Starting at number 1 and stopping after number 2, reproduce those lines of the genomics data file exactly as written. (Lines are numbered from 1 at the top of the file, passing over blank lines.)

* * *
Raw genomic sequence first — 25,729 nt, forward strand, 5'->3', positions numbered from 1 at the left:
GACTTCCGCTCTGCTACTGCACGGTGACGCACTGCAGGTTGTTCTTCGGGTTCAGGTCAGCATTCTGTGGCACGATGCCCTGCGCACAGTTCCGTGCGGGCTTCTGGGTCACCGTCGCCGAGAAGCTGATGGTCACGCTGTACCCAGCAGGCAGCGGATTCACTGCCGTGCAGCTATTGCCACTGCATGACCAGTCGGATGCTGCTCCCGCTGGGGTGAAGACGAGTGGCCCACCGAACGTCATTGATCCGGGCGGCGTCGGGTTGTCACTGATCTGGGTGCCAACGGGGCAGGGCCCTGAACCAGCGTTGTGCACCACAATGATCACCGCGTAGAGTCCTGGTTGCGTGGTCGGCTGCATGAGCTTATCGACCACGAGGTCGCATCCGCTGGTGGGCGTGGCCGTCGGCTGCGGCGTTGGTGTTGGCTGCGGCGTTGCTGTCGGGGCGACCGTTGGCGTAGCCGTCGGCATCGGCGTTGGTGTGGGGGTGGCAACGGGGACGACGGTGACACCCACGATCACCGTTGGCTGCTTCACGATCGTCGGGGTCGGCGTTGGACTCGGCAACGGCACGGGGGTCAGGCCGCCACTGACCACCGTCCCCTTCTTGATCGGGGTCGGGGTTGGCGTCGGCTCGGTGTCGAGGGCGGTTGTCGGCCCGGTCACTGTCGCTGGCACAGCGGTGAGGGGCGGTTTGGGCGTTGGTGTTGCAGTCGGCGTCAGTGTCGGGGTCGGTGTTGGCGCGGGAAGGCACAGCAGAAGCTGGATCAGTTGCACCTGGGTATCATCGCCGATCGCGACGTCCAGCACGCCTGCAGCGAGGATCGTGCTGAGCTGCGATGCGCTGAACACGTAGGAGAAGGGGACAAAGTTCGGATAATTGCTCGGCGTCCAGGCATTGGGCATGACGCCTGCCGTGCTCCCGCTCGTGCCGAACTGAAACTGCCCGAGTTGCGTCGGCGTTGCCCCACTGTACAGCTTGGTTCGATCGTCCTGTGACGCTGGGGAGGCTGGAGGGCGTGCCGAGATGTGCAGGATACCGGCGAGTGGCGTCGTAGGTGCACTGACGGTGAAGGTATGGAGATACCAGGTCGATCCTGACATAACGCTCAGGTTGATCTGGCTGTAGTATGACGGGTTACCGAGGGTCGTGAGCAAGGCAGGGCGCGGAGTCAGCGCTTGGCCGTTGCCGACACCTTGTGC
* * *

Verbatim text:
Raw genomic sequence first — 25,729 nt, forward strand, 5'->3', positions numbered from 1 at the left:
GACTTCCGCTCTGCTACTGCACGGTGACGCACTGCAGGTTGTTCTTCGGGTTCAGGTCAGCATTCTGTGGCACGATGCCCTGCGCACAGTTCCGTGCGGGCTTCTGGGTCACCGTCGCCGAGAAGCTGATGGTCACGCTGTACCCAGCAGGCAGCGGATTCACTGCCGTGCAGCTATTGCCACTGCATGACCAGTCGGATGCTGCTCCCGCTGGGGTGAAGACGAGTGGCCCACCGAACGTCATTGATCCGGGCGGCGTCGGGTTGTCACTGATCTGGGTGCCAACGGGGCAGGGCCCTGAACCAGCGTTGTGCACCACAATGATCACCGCGTAGAGTCCTGGTTGCGTGGTCGGCTGCATGAGCTTATCGACCACGAGGTCGCATCCGCTGGTGGGCGTGGCCGTCGGCTGCGGCGTTGGTGTTGGCTGCGGCGTTGCTGTCGGGGCGACCGTTGGCGTAGCCGTCGGCATCGGCGTTGGTGTGGGGGTGGCAACGGGGACGACGGTGACACCCACGATCACCGTTGGCTGCTTCACGATCGTCGGGGTCGGCGTTGGACTCGGCAACGGCACGGGGGTCAGGCCGCCACTGACCACCGTCCCCTTCTTGATCGGGGTCGGGGTTGGCGTCGGCTCGGTGTCGAGGGCGGTTGTCGGCCCGGTCACTGTCGCTGGCACAGCGGTGAGGGGCGGTTTGGGCGTTGGTGTTGCAGTCGGCGTCAGTGTCGGGGTCGGTGTTGGCGCGGGAAGGCACAGCAGAAGCTGGATCAGTTGCACCTGGGTATCATCGCCGATCGCGACGTCCAGCACGCCTGCAGCGAGGATCGTGCTGAGCTGCGATGCGCTGAACACGTAGGAGAAGGGGACAAAGTTCGGATAATTGCTCGGCGTCCAGGCATTGGGCATGACGCCTGCCGTGCTCCCGCTCGTGCCGAACTGAAACTGCCCGAGTTGCGTCGGCGTTGCCCCACTGTACAGCTTGGTTCGATCGTCCTGTGACGCTGGGGAGGCTGGAGGGCGTGCCGAGATGTGCAGGATACCGGCGAGTGGCGTCGTAGGTGCACTGACGGTGAAGGTATGGAGATACCAGGTCGATCCTGACATAACGCTCAGGTTGATCTGGCTGTAGTATGACGGGTTACCGAGGGTCGTGAGCAAGGCAGGGCGCGGAGTCAGCGCTTGGCCGTTGCCGACACCTTGTGC